Less than a week after the fire, Trinity has rallied in fine form.

They’ve received some outstanding help from Dickinson Public Schools and Dickinson State University, who should both be commended. The public school district especially has stepped up and, despite a minority of detractors, did the right thing by clearing what little space they could in their already overcrowded buildings simply so Trinity students could have a normal environment for classes. Beginning Monday, Trinity’s band will begin rehearsing at DSU.

But as the kids go back to class, more details will certainly emerge about the fire. Including, “Why?” Why did this happen? Why, if Sander is indeed guilty of arson, did he start a fire knowing full well that one of the school’s teachers lived in the building?

Furthermore, some parents have many questions for the Dickinson Catholic Schools Board of Education and believe they should be allowed to have more involvement in what happens as the school rebuilds and cleans up. The board should listen to them and allow the parents to have an organized voice.

But there’s still a lot of time to answer questions. In fact, school leaders have acknowledged they don’t know the whole story yet. Answers don’t always come immediately in a situation like this.

In the end, Trinity will persevere. As a school with religious foundations, they’re built for this. They won’t let the actions of one person destroy something generations have built over five decades.

As the red T-shirts you’ll undoubtedly see Monday night at the Region 7 girls basketball tournament say, they are “Titan Strong.”

· · · ◊ ◊ ◊ · · ·

A 4 p.m. traffic snarl along Highway 85 in south Watford City like this one on Feb. 13 is a typical sight in the town that went from 1,744 to more than 7,500 since 2010.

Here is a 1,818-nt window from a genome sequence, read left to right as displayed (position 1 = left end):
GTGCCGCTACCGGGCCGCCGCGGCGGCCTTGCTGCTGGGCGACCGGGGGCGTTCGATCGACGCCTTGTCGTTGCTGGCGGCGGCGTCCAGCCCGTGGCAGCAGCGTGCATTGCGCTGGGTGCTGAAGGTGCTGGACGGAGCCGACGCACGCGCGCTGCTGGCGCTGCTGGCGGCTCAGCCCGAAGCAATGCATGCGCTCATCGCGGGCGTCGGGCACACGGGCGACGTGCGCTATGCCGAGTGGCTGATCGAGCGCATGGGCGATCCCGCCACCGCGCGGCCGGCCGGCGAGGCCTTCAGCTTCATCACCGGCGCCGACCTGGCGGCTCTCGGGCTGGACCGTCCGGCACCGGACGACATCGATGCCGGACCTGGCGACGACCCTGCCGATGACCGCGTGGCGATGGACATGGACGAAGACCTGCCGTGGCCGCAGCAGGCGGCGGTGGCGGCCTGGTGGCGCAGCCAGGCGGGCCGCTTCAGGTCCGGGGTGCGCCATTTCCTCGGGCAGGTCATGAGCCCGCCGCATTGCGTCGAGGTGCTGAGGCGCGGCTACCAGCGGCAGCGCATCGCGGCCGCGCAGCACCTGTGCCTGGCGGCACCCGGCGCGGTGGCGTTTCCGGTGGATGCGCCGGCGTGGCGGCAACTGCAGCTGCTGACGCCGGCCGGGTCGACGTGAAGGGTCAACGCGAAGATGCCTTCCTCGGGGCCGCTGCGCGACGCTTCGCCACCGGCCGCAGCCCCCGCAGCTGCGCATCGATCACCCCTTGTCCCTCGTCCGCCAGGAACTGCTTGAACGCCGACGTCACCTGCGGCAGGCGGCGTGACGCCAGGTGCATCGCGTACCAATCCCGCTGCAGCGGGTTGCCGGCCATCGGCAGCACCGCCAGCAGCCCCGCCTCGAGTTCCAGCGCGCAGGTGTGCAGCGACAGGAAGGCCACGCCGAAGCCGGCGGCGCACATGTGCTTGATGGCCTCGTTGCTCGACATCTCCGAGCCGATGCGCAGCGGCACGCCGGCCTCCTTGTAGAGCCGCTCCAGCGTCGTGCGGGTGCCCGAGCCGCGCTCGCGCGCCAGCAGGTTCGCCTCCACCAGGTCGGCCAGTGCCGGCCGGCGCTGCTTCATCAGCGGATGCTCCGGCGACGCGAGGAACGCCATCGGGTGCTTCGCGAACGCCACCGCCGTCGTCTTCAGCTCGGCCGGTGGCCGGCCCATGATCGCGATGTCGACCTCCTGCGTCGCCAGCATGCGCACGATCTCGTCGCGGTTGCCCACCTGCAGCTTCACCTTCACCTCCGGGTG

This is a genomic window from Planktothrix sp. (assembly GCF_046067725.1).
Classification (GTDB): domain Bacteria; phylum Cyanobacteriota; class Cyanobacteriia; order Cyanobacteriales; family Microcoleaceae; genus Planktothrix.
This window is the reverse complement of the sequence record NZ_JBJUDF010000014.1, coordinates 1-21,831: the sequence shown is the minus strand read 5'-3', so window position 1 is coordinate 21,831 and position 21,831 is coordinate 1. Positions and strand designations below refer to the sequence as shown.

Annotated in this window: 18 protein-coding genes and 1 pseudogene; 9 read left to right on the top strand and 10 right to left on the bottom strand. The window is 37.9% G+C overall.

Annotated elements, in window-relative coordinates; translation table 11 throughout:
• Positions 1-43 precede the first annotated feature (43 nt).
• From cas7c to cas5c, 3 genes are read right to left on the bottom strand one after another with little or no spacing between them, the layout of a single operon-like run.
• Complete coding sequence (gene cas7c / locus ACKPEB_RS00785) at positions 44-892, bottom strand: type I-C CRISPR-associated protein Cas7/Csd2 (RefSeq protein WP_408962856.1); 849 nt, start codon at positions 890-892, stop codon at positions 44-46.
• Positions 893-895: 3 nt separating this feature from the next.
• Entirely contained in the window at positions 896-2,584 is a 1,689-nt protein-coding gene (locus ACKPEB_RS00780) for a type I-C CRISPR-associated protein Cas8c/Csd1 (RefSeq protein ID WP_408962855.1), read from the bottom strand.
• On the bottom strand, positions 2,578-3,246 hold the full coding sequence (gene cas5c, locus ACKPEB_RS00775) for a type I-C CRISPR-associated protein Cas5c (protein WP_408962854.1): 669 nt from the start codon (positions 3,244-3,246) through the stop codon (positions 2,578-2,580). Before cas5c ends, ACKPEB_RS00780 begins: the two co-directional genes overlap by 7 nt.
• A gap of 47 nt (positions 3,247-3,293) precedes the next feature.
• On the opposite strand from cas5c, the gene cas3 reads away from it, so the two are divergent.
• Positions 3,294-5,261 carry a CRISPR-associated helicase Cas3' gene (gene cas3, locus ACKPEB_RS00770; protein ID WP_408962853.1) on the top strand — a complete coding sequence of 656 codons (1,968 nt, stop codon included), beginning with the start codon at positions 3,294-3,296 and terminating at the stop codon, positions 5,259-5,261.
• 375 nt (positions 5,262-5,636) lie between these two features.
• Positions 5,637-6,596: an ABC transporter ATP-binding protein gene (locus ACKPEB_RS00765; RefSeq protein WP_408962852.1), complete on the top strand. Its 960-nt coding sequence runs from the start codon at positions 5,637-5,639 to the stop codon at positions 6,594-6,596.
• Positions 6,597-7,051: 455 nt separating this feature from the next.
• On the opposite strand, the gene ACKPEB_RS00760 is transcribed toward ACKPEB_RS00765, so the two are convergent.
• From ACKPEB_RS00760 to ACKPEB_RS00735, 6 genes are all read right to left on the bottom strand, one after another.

WATFORD CITY — There are days, Brent Sanford said, when he struggles to wrap his head around everything happening in his hometown.

Ten years ago, Sanford returned to Watford City to take over his family’s automotive dealership. He soon found himself on the city council and was elected mayor in 2010 — right as oil and gas exploration in the Bakken shale formation was beginning to put a stranglehold on northwest North Dakota communities.

Today, Sanford and other Watford City leaders are facing challenges few small towns in America ever have to endure. All the while, he said, they’re trying to keep their once-quiet community from becoming just another “dirty oil town.”

The goal, Sanford and other city leaders said, is to keep pace with growth that has gripped Watford City because of the unprecedented oil boom — it enters the construction season with $240 million in infrastructure needs, ranging from streets to schools — while maintaining its appeal as a progressive and welcoming home where people want to put down roots.

But that is more challenging than anyone could have ever imagined.

“Everything is in flux, basically,” Sanford said.

Watford City Mayor Brent Sanford

Quadrupled population

In a matter of four years, Watford City’s population has more than quadrupled.

It went from having 1,744 people during the 2010 census — a figure almost everyone here knows by heart — to an estimated 7,500 residents, give or take a thousand in any given month. City leaders expect at least 10,000 people, if not many more, to be living here by summer because of the onslaught of construction and seasonal oilfield work.

Watford City is preparing for a permanent population of at least 17,000 based on estimates provided by the state Department of Mineral Resources and North Dakota State University demographic researchers. But really, Sanford said, no one has any idea where the city’s population is really heading.